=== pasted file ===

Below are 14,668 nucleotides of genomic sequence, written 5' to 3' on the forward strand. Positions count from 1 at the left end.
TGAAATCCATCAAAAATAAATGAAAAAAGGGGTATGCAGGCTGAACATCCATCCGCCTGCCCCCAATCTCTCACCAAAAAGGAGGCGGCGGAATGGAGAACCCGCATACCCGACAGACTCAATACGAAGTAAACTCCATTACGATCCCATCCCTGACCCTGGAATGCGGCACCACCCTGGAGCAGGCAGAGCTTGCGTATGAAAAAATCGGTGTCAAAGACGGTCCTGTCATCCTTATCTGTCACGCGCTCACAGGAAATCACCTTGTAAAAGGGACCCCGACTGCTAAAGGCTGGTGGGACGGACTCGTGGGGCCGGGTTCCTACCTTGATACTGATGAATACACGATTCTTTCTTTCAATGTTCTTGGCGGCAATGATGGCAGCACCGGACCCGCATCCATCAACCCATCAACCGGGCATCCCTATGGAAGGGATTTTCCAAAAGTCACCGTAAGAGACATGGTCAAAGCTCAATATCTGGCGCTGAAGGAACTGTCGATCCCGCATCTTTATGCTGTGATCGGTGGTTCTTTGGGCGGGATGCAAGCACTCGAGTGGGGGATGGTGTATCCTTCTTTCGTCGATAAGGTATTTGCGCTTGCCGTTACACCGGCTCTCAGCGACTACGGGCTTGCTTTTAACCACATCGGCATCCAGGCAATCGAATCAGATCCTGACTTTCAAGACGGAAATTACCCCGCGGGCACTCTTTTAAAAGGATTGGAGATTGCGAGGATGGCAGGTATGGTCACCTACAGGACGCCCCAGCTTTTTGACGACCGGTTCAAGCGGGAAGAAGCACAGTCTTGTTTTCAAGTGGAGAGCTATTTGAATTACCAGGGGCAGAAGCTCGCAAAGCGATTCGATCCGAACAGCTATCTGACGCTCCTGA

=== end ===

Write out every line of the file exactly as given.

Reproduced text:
Below are 14,668 nucleotides of genomic sequence, written 5' to 3' on the forward strand. Positions count from 1 at the left end.
TGAAATCCATCAAAAATAAATGAAAAAAGGGGTATGCAGGCTGAACATCCATCCGCCTGCCCCCAATCTCTCACCAAAAAGGAGGCGGCGGAATGGAGAACCCGCATACCCGACAGACTCAATACGAAGTAAACTCCATTACGATCCCATCCCTGACCCTGGAATGCGGCACCACCCTGGAGCAGGCAGAGCTTGCGTATGAAAAAATCGGTGTCAAAGACGGTCCTGTCATCCTTATCTGTCACGCGCTCACAGGAAATCACCTTGTAAAAGGGACCCCGACTGCTAAAGGCTGGTGGGACGGACTCGTGGGGCCGGGTTCCTACCTTGATACTGATGAATACACGATTCTTTCTTTCAATGTTCTTGGCGGCAATGATGGCAGCACCGGACCCGCATCCATCAACCCATCAACCGGGCATCCCTATGGAAGGGATTTTCCAAAAGTCACCGTAAGAGACATGGTCAAAGCTCAATATCTGGCGCTGAAGGAACTGTCGATCCCGCATCTTTATGCTGTGATCGGTGGTTCTTTGGGCGGGATGCAAGCACTCGAGTGGGGGATGGTGTATCCTTCTTTCGTCGATAAGGTATTTGCGCTTGCCGTTACACCGGCTCTCAGCGACTACGGGCTTGCTTTTAACCACATCGGCATCCAGGCAATCGAATCAGATCCTGACTTTCAAGACGGAAATTACCCCGCGGGCACTCTTTTAAAAGGATTGGAGATTGCGAGGATGGCAGGTATGGTCACCTACAGGACGCCCCAGCTTTTTGACGACCGGTTCAAGCGGGAAGAAGCACAGTCTTGTTTTCAAGTGGAGAGCTATTTGAATTACCAGGGGCAGAAGCTCGCAAAGCGATTCGATCCGAACAGCTATCTGACGCTCCTGA